'Fear for the Republic': Former Republican Governor Bill Weld Announces 2020 Run Against Donald Trump

Bill Weld, the former Republican governor of Massachusetts and 2016 vice presidential candidate to Libertarian Party nominee Gary Johnson, said Monday that he is officially running for president as a Republican candidate in an attempt to unseat President Donald Trump in the 2020 primary.

In a roughly three-minute campaign video featuring his previous accomplishments as governor and as a U.S. attorney appointed by President Ronald Reagan posted to his website, Weld took aim at Trump, highlighting the president's more controversial comments he's made in recent years.

"It is time for patriotic men and women across our great nation to stand and plant a flag," Weld said in a statement. "There is no greater cause on earth than to preserve what truly makes America great. I am ready to lead that fight."

Previously, Weld formed an exploratory committee for a potential run. No stranger to his distaste for the current president, he told CNN Monday afternoon that it would be a "political tragedy" for Trump to win re-election.

"I would fear for the republic. I would be ashamed of myself if I didn't raise my hand and run," he said.

Weld has a tough task ahead of him, considering the man he seeks to unseat has maintained a high approval rating amongst Republicans. And in the first quarter of 2019, Trump's re-election campaign raised $30 million, eclipsing all Democratic candidates.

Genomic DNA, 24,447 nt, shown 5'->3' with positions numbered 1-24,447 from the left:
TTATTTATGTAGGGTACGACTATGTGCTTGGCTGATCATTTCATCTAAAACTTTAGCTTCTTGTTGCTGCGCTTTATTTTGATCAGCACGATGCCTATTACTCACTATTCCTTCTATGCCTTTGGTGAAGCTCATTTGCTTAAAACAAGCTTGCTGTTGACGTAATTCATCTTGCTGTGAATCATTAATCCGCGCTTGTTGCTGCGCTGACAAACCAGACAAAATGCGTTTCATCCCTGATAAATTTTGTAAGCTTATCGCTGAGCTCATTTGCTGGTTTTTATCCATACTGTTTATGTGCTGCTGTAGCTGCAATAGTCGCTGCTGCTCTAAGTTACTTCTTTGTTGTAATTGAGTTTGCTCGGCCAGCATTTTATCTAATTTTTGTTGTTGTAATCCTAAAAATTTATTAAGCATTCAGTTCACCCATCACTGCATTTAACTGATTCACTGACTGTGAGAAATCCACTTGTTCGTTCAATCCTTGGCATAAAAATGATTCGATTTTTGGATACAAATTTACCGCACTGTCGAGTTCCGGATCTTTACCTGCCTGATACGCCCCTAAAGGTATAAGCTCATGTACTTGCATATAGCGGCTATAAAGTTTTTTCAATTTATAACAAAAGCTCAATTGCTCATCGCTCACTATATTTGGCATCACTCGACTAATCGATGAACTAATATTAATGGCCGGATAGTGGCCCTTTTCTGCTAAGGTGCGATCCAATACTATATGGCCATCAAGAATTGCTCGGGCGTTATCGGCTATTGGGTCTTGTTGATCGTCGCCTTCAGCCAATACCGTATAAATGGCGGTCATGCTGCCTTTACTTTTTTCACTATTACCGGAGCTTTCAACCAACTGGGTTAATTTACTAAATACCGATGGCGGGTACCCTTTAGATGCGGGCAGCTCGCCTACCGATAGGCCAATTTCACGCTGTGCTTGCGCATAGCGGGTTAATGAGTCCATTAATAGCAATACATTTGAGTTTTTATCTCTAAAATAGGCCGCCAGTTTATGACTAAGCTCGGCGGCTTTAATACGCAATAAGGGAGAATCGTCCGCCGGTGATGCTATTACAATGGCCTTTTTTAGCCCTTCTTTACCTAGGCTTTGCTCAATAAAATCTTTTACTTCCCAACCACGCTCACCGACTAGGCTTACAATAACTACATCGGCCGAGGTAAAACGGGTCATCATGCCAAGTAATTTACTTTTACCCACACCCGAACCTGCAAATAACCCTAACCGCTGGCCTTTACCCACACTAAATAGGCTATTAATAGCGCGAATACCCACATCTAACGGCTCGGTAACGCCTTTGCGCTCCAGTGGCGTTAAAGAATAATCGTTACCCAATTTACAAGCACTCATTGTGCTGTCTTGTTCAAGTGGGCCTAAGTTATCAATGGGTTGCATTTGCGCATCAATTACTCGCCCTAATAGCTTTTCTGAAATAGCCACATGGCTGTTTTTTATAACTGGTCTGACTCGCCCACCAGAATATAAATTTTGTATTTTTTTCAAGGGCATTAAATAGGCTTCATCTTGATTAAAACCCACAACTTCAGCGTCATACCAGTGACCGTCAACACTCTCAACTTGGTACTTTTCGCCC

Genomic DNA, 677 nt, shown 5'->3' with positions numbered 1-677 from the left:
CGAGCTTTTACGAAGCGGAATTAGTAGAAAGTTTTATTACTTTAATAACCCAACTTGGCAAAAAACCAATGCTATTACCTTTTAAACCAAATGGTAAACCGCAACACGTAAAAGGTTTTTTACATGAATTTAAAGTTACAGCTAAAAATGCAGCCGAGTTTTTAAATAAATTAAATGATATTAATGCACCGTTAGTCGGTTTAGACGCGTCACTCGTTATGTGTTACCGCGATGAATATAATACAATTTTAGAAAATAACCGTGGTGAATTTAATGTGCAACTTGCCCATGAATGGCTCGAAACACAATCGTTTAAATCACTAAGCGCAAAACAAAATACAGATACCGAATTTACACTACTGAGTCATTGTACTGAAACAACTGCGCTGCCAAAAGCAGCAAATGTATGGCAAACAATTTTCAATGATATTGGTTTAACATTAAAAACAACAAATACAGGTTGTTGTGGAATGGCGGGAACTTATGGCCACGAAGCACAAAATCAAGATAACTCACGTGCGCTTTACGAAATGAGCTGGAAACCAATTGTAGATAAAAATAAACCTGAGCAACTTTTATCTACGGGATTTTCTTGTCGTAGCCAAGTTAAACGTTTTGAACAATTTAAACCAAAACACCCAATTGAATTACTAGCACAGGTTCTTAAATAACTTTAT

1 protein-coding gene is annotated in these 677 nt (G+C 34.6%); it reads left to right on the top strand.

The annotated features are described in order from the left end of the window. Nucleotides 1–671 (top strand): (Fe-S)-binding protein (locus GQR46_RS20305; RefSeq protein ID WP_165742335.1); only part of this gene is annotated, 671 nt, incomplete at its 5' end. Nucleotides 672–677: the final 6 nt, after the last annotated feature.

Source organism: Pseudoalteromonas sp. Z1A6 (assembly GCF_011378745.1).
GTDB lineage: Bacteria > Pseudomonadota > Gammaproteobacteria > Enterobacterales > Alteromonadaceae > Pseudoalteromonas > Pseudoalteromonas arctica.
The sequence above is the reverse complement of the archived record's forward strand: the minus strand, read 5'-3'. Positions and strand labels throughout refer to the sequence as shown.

But a Monmouth University poll in February found that 43 percent of Republicans would like to see Trump face a primary challenger. Weld said he believes he has a realistic shot at taking on the incumbent president, pointing to his own record of working across party lines during his time as governor as to reason why Trump loyalists should put their faith in his candidacy.

"He seems to have difficulty, in my opinion, and I was a prosecutor for quite a while, he has difficulty conforming his conduct to the requirements of law," Weld told CNN. "That's a serious matter in the Oval Office."

Weld's campaign video took aim at some of Trump's most controversial remarks, such as the Access Hollywood tape where he bragged about groping women as a star, saying there were "some very fine people on both sides" of the white nationalist rally in Charlottesville, Virginia, that resulted in the death of a woman, and criticizing the late Republican Senator John McCain for getting captured as a prisoner of war.